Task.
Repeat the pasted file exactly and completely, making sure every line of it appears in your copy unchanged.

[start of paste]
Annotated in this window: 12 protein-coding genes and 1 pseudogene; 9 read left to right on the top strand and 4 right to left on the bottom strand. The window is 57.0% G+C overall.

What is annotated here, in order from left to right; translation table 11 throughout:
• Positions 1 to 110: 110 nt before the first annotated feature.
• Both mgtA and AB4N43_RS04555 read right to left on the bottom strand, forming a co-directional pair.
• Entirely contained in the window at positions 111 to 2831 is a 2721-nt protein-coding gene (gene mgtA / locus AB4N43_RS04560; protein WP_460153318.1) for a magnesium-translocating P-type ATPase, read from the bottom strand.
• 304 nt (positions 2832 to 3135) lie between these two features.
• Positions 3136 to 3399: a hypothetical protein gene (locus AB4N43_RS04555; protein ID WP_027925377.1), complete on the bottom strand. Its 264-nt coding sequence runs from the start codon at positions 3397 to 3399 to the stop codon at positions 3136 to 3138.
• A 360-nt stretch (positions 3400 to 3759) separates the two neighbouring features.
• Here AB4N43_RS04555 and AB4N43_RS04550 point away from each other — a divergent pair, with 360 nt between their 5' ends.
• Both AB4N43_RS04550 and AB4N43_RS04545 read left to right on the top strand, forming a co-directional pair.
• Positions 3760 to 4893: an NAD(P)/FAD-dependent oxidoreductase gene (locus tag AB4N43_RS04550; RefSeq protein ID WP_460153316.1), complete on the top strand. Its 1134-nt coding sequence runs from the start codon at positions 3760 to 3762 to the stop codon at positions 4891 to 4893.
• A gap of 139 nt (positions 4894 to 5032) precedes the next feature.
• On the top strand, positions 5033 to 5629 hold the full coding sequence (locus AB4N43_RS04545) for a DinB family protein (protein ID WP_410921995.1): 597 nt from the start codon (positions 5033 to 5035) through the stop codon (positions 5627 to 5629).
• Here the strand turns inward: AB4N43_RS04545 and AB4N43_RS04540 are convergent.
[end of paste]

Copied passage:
Annotated in this window: 12 protein-coding genes and 1 pseudogene; 9 read left to right on the top strand and 4 right to left on the bottom strand. The window is 57.0% G+C overall.

What is annotated here, in order from left to right; translation table 11 throughout:
• Positions 1 to 110: 110 nt before the first annotated feature.
• Both mgtA and AB4N43_RS04555 read right to left on the bottom strand, forming a co-directional pair.
• Entirely contained in the window at positions 111 to 2831 is a 2721-nt protein-coding gene (gene mgtA / locus AB4N43_RS04560; protein WP_460153318.1) for a magnesium-translocating P-type ATPase, read from the bottom strand.
• 304 nt (positions 2832 to 3135) lie between these two features.
• Positions 3136 to 3399: a hypothetical protein gene (locus AB4N43_RS04555; protein ID WP_027925377.1), complete on the bottom strand. Its 264-nt coding sequence runs from the start codon at positions 3397 to 3399 to the stop codon at positions 3136 to 3138.
• A 360-nt stretch (positions 3400 to 3759) separates the two neighbouring features.
• Here AB4N43_RS04555 and AB4N43_RS04550 point away from each other — a divergent pair, with 360 nt between their 5' ends.
• Both AB4N43_RS04550 and AB4N43_RS04545 read left to right on the top strand, forming a co-directional pair.
• Positions 3760 to 4893: an NAD(P)/FAD-dependent oxidoreductase gene (locus tag AB4N43_RS04550; RefSeq protein ID WP_460153316.1), complete on the top strand. Its 1134-nt coding sequence runs from the start codon at positions 3760 to 3762 to the stop codon at positions 4891 to 4893.
• A gap of 139 nt (positions 4894 to 5032) precedes the next feature.
• On the top strand, positions 5033 to 5629 hold the full coding sequence (locus AB4N43_RS04545) for a DinB family protein (protein ID WP_410921995.1): 597 nt from the start codon (positions 5033 to 5035) through the stop codon (positions 5627 to 5629).
• Here the strand turns inward: AB4N43_RS04545 and AB4N43_RS04540 are convergent.